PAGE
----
#18 Livsh

Posted 03 December 2012 - 11:06 AM

The only time I've ever thought it was - not offensive but - a bit inappropriate was at a market in Sydney. This lady was carrying a toddler on her hip with her shirt buttoned down, both breasts showing and her toddler periodically taking a swig. That was pretty confronting, but other than that I think the only person I know who finds it offensive is my MIL who says "oh it shouldn't be done because teenage boys would find it embarrassing"...WTF???

#19 soontobegran

Posted 03 December 2012 - 11:17 AM

I don't think we have a big issue with people taking offence here in Australia.
I BF in public long before there were laws to make it illegal to stop mothers from doing so and even then I never had any negative comments about it.

I know that one of my DD's got some 'looks' from an elderly couple in a cafe one day and that to me is no big deal because we all should remember this is not what happened in 'their day' so it might make them feel uncomfortable, a feeling that they are perfectly entitled to have unless they rush over and throw a blanket over you.

I also know that people will say if they are uncomfortable it is too bad and I agree but if their disapproval is not impacting us feeding our baby when and wherever we should try to not take it on board.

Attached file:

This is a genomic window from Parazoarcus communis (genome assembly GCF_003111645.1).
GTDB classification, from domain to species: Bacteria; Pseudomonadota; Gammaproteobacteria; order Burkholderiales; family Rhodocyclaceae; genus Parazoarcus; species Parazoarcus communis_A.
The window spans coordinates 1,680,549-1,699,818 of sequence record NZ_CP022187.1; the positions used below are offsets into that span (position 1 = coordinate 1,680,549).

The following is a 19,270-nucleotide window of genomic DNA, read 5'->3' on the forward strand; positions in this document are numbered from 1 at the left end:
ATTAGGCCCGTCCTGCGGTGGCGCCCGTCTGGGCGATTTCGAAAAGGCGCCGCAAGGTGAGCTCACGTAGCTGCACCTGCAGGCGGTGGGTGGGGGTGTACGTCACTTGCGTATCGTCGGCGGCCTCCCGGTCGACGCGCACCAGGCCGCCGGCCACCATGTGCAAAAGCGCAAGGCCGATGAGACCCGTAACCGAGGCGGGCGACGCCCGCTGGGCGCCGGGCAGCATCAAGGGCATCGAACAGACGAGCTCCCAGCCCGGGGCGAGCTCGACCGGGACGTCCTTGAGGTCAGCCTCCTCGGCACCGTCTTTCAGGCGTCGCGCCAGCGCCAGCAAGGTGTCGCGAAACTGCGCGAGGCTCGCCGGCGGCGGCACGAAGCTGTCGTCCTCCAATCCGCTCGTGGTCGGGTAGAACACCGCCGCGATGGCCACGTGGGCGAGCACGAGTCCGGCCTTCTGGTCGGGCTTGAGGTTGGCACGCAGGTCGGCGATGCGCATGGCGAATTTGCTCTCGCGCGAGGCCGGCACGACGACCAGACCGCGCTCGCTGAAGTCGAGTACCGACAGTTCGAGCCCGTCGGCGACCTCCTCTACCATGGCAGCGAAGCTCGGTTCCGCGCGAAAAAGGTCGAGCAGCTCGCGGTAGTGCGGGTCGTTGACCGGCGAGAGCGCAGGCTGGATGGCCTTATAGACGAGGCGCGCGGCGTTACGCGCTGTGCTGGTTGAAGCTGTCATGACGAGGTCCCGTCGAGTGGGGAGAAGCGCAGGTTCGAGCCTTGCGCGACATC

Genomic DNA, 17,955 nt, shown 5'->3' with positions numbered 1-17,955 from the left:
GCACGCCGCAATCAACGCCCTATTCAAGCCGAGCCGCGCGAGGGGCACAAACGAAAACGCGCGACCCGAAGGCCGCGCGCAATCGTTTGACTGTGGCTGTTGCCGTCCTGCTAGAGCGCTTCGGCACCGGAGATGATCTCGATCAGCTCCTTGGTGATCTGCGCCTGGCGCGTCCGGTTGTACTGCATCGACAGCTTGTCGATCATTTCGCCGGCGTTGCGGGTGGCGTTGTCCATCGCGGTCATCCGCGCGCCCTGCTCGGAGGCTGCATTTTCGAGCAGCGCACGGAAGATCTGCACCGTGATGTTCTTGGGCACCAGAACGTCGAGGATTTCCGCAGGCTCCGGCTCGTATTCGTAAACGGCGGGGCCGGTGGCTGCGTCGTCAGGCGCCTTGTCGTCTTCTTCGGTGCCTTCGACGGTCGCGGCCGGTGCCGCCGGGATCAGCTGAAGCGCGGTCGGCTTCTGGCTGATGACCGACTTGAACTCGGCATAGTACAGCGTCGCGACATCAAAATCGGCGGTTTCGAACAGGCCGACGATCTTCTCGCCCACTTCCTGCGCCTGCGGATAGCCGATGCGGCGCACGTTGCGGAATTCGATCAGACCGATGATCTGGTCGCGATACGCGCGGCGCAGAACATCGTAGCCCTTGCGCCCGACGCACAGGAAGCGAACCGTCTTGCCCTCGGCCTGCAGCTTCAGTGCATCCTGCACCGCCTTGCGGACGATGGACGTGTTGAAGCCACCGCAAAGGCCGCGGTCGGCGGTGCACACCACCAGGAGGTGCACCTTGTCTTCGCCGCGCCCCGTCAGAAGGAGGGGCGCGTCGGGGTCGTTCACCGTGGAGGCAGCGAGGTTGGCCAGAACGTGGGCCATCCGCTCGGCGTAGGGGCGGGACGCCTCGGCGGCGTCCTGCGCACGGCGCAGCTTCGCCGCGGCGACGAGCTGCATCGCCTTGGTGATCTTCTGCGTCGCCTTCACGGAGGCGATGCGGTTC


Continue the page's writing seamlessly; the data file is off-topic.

Mutual respect is what is needed, having an understanding that whilst our babies should be able to be fed on demand there will be still some mums who do not like doing so and people that might feel it would be better done in private.

Edited by soontobegran, 03 December 2012 - 11:18 AM.


#20 BobTony

Posted 03 December 2012 - 11:23 AM

I think it depends on what country you're in - countries where bf-ing is not as common and bottle fed babies are the norm would probably have a commensurate rise in the number of people making an issue of bf-ing in public.

#21 Guest_AllegraM_*

Posted 03 December 2012 - 11:25 AM

I was a fulltime pumper and sometimes had to pump in public. Pumping is a lot less discreet than bfing and I used to keep a printout of the anti-discrimination legislation on me at all times, where it said it was illegal to discriminate against a mother expressing milk for her baby. I was sure I would get nasty comments but no-one ever said a word. I did clear out a whole section of businessmen in the Qantas lounge once though! They did not know where to look but they were not rude or nasty at all.

The only comment I ever got was when heading into a parent's room at Myer to pump without my baby. The staff member directed me to the ladies' toilets instead, but when I explained that I was pumping, she was fine. A totally understandable situation.

#22 IVL

Posted 03 December 2012 - 11:31 AM